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Advice for daylight line laser

Wooly

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I’m coming to this forum as a noob for some advice. I’ve tried using the search, but to no avail.
I want to attach a laser to a tool in order to align it correctly. It needs to project a line of up to 20” in length from a distance of up to 24” away from where the laser is mounted. I believe I will need something that projects a 45 degree fan. The line needs to be visible in outdoor light conditions including bright sunlight.

The unit needs to be as compact as possible. It will work intermittently, say on for 5 seconds, off for 30 seconds or more. It will be battery powered (3V). Of course, it needs to be as cost effective as possible.

So my question is, what do I need? Green laser? red laser? Diode? What output? etc. I’m looking for suggestions as to what will give me the visibility in daylight conditions. I’m not a techie, so please keep it simple.

Thanks to all in advance.
Wooly
 

Fenzir

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I'm not so sure about your entire mirror setup, but are we talking bright day, no cloud, noon bright? Because that would need a pretty lot of power then. Also, how bright does it need to be? Do you need to blatantly see the line or have it so it's just visible? I guess green would be your best bet seeing as it's more visible to the human eye than red but I don't know too much about this :/ I'm sure somebody knows though, we got a bunch of people around here that are technology wizards.
 
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green sounds like your best bet and perhaps 50mw? but id be worried about reflection if you were using this on something like table saw or mill. and what your looking for is a line generating module and i haven't read it anywhere but im pretty sure its the lens in the module that creates the line. and just like Fenzir said it all depends on your lighting conditions.
 

aryntha

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I'm going to go out on a limb here and say depending on the distance and focus of the fan, 10-20mW may even be sufficient in daylight.

Why? He says it only has to be 24'' from the target and 20'' length. Personally, I can see my 1mW green (spot of course, not line or fan) from a good 20 feet away in daylight. I think people underestimate this.

So really, I think just a 10-20mW 532 green module (you will want green) through a normal line grating. Should be very easy and cheap to construct.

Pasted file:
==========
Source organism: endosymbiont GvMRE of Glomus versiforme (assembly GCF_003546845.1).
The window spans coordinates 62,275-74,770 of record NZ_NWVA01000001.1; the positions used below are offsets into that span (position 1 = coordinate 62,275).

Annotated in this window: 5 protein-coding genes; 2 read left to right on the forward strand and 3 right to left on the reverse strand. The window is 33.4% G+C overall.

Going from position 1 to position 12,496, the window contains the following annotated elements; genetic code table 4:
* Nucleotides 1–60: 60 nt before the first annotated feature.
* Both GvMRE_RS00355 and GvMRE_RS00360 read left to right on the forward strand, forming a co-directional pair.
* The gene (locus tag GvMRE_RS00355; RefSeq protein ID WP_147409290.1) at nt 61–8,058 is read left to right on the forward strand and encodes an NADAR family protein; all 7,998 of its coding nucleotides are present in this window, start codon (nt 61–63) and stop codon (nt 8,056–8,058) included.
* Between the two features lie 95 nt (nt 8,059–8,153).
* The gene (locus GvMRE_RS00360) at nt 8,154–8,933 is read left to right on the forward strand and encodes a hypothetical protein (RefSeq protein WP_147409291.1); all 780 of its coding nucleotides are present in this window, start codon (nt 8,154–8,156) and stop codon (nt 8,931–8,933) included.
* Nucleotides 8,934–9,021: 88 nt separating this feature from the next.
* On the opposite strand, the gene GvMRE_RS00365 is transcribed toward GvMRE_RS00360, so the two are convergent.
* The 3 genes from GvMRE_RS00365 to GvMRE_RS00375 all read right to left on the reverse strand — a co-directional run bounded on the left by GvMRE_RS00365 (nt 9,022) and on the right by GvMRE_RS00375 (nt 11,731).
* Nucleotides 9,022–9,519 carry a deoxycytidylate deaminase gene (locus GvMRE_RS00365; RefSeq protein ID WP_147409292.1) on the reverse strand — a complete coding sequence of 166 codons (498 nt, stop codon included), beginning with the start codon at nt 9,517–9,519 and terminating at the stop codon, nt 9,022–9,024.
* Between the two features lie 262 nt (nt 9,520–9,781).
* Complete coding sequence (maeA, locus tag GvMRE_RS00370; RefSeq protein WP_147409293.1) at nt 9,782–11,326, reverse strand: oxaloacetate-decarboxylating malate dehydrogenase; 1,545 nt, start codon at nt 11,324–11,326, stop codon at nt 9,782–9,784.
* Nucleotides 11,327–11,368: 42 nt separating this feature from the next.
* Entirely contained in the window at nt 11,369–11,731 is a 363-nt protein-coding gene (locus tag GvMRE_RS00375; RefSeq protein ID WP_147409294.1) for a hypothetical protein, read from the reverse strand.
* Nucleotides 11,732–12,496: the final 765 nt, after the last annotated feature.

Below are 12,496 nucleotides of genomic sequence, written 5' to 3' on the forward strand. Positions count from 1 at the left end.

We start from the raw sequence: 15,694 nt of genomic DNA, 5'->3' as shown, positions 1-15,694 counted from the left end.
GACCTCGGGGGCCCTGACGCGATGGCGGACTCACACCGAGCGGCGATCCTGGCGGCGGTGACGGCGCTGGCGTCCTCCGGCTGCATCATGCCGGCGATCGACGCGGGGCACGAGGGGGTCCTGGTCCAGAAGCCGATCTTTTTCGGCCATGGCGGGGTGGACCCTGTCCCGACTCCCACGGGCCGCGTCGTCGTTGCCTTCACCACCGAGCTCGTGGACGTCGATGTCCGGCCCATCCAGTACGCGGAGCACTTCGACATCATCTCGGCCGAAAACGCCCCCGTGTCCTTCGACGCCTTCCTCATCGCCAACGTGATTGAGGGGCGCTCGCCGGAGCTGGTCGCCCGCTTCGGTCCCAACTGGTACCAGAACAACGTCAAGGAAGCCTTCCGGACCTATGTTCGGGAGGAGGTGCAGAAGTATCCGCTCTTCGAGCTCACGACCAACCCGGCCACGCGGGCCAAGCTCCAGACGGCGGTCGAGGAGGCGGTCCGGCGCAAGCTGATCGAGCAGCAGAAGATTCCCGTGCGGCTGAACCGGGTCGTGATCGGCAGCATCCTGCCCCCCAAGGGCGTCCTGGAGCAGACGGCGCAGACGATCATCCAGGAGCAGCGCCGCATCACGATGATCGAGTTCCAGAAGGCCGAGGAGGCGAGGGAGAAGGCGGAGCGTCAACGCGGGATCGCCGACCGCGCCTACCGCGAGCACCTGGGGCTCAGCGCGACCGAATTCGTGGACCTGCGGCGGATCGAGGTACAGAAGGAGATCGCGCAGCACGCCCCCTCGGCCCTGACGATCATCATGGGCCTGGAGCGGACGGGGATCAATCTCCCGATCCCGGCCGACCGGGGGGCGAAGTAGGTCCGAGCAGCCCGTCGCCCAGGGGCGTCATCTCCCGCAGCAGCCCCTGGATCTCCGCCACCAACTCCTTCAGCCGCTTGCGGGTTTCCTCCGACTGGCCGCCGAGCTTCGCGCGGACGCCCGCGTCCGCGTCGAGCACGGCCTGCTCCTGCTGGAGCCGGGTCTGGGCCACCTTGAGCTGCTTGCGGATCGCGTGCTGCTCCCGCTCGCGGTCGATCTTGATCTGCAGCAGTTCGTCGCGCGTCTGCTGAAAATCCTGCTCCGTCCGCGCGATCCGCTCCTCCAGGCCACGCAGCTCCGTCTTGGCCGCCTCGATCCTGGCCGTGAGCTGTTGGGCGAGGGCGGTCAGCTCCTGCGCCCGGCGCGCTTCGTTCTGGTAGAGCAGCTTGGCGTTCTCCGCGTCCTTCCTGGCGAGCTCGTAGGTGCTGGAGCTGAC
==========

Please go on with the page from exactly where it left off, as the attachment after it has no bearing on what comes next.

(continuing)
Wooly

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To clarify a bit:

The line needs to be visible in sunlight on a grey surface. That would be the worst case scenario. It is important that it be bright enough so the operator can distinguish where the ends of the line are.

I know a <5mW red laser is visible as a dot in these conditions, but when I put a lens in front to create a line, the visibility diminishes and the line becomes difficult or impossible to see. I understand this is due to two factors: the color is harder to see to begin with, and the power of the laser is being diffused into a wider (fainter) beam.
So a green laser would be more visible, but how much power do I really need?

Remember, cost is important, as is battery life and power draw. It makes sense to me that I may need a more powerful, but cheaper, red laser or a less powerful, but more costly green. The tradeoff with the cheaper red may be reduced battery life-if it will work at all.
I'm just hoping someone has experience and can give me some insight as to where the boundaries of visibility are for these.
I know its a tough question to answer without having actually tried it out. I'm hoping to avoid having to buy a whole lot of "test" products that are not even close to what I need. I need to narrow it down.

Wooly
 

InfinitusEquitas

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I have yet to find a laser that produces a visible beam (Line?) in bright sun light. \

If you by line you mean a beam, there is just no good way to do it. Even if you could, the use of a laser with sufficient power would mean having to use goggles, which kind of negates what you're trying to do in the first place.

As far as the dot is concerned, a 5mW green laser should more than suffice for most conditions.
 

chipdouglas

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i don't think he means a line beam in the day. i read it as a line on the object. which is totally doable.

michael.
 

Wooly

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i don't think he means a line beam in the day. i read it as a line on the object. which is totally doable.

michael.
Yes, this is what I mean. I want the line to appear on the object at which the laser is pointed. I want a line to appear, not a dot.


Wooly
 




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